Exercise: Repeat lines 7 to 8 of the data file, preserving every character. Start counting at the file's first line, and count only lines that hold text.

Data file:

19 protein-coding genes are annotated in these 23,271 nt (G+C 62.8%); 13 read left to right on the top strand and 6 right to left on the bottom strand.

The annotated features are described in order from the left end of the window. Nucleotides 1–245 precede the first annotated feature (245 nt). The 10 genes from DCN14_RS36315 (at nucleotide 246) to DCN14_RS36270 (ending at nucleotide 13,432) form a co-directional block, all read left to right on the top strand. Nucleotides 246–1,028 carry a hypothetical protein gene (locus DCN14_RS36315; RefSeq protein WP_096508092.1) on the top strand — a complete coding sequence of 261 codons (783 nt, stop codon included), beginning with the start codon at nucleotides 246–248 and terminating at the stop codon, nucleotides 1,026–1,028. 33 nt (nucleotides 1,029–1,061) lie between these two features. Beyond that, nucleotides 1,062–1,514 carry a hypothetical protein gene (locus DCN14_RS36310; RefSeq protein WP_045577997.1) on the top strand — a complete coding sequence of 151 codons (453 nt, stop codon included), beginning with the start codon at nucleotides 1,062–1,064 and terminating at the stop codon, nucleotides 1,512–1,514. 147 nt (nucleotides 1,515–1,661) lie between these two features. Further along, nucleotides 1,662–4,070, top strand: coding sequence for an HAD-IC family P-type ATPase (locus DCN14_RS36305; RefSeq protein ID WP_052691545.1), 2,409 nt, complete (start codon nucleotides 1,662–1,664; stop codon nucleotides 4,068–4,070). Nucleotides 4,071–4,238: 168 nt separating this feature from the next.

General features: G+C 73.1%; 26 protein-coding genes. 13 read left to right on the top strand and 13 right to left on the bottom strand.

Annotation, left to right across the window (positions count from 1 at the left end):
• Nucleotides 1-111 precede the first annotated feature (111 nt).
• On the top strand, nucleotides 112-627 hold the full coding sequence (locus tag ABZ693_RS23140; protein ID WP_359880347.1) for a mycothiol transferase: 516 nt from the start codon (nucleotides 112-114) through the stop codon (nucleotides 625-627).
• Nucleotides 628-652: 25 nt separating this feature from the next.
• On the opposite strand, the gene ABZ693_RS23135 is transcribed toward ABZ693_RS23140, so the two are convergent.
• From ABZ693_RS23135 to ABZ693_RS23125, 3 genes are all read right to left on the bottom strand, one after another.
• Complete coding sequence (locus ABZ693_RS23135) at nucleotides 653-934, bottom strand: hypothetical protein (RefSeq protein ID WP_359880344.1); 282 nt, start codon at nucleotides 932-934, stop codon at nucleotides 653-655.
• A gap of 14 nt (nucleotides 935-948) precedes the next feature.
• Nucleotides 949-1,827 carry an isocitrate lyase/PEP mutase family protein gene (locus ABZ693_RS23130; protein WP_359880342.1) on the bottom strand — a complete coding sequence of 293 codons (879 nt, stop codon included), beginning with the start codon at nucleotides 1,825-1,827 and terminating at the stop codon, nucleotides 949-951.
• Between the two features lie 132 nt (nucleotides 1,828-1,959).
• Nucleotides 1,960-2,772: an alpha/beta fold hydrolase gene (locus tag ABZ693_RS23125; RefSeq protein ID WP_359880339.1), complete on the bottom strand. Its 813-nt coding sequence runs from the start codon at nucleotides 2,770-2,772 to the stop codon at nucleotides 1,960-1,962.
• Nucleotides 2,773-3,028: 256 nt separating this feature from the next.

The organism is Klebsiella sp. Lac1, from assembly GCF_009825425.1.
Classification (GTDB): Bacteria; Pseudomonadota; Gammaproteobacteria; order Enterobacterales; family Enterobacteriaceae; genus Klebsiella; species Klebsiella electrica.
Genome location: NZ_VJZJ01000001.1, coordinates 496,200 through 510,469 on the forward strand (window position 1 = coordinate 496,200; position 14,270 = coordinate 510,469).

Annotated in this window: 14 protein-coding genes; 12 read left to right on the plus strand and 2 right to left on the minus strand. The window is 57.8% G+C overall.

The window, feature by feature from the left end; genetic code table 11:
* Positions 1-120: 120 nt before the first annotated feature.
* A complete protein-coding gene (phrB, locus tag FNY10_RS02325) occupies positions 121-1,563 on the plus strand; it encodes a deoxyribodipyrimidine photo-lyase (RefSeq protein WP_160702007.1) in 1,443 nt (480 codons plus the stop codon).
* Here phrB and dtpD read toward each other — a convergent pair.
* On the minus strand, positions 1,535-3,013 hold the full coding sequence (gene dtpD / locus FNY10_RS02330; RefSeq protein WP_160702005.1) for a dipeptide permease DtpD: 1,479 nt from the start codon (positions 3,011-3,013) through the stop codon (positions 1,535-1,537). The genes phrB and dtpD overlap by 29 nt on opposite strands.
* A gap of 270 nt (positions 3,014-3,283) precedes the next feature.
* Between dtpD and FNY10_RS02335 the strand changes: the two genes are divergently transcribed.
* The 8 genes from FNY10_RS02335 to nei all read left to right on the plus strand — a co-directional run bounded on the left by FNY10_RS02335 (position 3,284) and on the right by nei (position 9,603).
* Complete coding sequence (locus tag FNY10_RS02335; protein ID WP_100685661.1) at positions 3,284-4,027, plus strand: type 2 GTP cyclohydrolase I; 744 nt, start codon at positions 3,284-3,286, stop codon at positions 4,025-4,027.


• Nucleotides 628-652: 25 nt separating this feature from the next.
• On the opposite strand, the gene ABZ693_RS23135 is transcribed toward ABZ693_RS23140, so the two are convergent.